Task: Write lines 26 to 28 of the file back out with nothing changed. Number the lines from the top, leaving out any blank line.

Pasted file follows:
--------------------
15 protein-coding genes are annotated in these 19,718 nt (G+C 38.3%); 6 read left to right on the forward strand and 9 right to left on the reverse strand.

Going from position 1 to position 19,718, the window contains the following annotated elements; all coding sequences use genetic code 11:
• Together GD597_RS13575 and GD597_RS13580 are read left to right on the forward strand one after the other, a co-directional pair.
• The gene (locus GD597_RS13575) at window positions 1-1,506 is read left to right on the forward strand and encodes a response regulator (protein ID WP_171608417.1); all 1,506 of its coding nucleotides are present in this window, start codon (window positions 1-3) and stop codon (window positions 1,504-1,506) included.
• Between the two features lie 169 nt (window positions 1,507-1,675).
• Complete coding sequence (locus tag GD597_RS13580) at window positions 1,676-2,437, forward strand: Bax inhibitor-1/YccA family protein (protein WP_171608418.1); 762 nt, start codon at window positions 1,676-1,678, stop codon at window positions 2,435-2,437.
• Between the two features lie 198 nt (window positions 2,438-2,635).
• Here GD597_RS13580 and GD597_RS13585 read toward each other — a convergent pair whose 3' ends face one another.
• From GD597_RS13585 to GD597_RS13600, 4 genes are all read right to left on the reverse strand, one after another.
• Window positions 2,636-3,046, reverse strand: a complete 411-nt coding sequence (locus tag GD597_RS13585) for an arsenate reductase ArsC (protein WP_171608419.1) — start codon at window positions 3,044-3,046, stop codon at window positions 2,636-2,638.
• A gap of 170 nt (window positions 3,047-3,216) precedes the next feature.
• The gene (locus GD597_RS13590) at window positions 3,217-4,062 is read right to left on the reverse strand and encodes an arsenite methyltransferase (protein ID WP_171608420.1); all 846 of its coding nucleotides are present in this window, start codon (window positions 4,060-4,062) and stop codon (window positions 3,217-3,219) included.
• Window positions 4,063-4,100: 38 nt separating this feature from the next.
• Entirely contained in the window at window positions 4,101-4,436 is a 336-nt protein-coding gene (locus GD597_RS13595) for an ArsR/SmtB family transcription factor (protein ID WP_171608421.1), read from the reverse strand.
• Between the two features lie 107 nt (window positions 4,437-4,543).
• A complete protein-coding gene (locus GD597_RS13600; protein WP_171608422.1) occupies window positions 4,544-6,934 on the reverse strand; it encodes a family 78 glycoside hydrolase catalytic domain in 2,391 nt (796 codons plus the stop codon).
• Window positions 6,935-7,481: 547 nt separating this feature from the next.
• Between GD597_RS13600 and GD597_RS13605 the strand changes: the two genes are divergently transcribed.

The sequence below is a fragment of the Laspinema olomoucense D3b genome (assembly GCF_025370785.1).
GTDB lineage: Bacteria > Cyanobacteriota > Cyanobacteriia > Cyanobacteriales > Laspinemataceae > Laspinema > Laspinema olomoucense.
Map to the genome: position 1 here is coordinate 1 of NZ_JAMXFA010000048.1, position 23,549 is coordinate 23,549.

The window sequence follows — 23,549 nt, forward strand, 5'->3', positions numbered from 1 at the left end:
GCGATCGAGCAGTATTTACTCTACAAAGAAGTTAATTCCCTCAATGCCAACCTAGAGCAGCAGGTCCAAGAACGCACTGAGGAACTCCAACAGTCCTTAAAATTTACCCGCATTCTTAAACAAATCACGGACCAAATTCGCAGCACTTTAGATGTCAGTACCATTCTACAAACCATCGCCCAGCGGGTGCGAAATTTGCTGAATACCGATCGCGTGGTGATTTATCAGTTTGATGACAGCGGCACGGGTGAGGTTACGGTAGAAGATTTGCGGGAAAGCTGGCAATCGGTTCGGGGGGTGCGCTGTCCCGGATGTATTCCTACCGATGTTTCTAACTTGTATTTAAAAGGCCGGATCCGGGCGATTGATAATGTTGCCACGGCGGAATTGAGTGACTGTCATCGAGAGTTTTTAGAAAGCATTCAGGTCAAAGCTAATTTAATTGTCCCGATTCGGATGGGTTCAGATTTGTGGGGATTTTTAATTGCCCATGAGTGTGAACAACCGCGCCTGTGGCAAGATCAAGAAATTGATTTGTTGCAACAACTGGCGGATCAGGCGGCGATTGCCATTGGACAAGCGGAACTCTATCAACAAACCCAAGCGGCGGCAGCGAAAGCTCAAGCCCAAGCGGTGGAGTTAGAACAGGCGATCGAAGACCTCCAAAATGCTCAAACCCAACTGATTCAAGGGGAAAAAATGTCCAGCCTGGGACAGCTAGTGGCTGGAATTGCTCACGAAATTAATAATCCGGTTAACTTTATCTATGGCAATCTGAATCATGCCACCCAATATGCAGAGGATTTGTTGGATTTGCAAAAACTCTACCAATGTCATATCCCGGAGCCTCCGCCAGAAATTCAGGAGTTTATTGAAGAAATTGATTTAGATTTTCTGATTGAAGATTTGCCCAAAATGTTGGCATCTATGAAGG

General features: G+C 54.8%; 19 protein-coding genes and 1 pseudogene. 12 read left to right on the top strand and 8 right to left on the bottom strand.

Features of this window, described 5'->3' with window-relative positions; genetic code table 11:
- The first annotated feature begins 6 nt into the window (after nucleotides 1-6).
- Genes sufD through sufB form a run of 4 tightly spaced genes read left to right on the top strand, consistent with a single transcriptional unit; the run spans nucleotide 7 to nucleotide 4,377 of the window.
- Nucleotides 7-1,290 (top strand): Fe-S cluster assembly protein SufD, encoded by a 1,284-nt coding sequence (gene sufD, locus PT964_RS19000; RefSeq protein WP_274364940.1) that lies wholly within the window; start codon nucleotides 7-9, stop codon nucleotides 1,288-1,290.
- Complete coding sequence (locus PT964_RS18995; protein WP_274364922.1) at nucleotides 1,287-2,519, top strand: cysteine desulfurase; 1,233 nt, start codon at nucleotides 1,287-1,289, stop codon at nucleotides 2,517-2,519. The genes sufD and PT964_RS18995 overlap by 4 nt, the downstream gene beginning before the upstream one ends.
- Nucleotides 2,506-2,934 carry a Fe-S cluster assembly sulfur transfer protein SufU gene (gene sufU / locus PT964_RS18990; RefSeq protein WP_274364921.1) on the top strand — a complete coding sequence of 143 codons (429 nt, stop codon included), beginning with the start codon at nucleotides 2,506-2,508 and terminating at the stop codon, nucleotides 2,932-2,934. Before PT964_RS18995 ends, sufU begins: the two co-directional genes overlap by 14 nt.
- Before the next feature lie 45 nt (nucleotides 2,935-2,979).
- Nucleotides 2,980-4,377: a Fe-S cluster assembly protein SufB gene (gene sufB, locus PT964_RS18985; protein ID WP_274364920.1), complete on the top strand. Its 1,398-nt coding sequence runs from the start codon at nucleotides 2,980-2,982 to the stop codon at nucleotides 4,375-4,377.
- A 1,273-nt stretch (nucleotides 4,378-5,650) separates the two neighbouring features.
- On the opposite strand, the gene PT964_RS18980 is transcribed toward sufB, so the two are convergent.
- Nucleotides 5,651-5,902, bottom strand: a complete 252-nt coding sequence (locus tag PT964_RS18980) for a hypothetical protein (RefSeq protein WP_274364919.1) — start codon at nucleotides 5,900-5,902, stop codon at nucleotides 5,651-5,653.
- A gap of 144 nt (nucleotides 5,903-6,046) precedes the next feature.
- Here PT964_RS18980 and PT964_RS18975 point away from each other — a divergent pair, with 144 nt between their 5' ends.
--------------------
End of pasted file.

- The first annotated feature begins 6 nt into the window (after nucleotides 1-6).
- Genes sufD through sufB form a run of 4 tightly spaced genes read left to right on the top strand, consistent with a single transcriptional unit; the run spans nucleotide 7 to nucleotide 4,377 of the window.
- Nucleotides 7-1,290 (top strand): Fe-S cluster assembly protein SufD, encoded by a 1,284-nt coding sequence (gene sufD, locus PT964_RS19000; RefSeq protein WP_274364940.1) that lies wholly within the window; start codon nucleotides 7-9, stop codon nucleotides 1,288-1,290.